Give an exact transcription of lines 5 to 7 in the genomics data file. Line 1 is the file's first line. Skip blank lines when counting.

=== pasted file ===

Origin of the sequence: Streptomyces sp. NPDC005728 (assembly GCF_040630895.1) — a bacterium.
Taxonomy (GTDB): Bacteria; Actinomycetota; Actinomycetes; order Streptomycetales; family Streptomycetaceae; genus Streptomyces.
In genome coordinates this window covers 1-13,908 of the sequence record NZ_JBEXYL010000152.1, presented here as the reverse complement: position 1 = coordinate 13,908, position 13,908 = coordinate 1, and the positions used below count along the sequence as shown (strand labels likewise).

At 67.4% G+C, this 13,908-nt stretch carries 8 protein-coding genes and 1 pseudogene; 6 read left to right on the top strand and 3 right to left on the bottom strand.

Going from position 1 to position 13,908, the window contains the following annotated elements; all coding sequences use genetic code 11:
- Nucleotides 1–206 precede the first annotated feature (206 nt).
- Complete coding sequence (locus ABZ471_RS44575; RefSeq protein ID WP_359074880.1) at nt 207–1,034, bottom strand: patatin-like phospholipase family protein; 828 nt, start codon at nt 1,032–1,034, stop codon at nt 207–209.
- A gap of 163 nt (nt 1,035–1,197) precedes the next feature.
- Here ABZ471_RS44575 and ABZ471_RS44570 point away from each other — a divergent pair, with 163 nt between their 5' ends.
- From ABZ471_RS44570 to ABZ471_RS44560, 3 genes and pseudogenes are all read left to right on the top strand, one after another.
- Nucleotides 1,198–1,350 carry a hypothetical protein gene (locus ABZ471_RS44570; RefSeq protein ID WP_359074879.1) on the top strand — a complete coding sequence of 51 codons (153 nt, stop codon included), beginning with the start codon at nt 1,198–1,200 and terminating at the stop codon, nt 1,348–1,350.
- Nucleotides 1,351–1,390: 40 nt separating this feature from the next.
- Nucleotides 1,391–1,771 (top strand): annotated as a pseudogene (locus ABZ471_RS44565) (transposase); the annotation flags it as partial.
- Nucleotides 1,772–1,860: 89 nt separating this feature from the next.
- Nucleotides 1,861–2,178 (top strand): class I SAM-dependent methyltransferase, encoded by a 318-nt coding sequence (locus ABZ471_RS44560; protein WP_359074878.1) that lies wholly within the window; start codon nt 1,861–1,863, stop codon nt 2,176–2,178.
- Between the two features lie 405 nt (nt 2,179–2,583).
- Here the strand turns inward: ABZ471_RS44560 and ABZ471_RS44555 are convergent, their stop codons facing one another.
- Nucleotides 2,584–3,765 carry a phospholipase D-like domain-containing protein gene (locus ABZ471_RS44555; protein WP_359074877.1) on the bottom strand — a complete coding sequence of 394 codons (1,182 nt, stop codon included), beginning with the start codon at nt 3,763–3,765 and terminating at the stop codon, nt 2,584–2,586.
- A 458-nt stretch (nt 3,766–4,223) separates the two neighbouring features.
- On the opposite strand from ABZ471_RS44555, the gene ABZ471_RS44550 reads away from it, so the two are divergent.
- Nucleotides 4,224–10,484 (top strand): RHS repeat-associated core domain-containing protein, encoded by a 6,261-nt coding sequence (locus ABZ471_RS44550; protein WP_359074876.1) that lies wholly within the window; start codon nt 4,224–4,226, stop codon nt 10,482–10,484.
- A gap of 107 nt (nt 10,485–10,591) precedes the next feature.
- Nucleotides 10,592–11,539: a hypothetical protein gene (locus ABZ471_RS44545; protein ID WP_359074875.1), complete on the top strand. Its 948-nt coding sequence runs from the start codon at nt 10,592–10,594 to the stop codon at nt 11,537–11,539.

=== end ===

Going from position 1 to position 13,908, the window contains the following annotated elements; all coding sequences use genetic code 11:
- Nucleotides 1–206 precede the first annotated feature (206 nt).
- Complete coding sequence (locus ABZ471_RS44575; RefSeq protein ID WP_359074880.1) at nt 207–1,034, bottom strand: patatin-like phospholipase family protein; 828 nt, start codon at nt 1,032–1,034, stop codon at nt 207–209.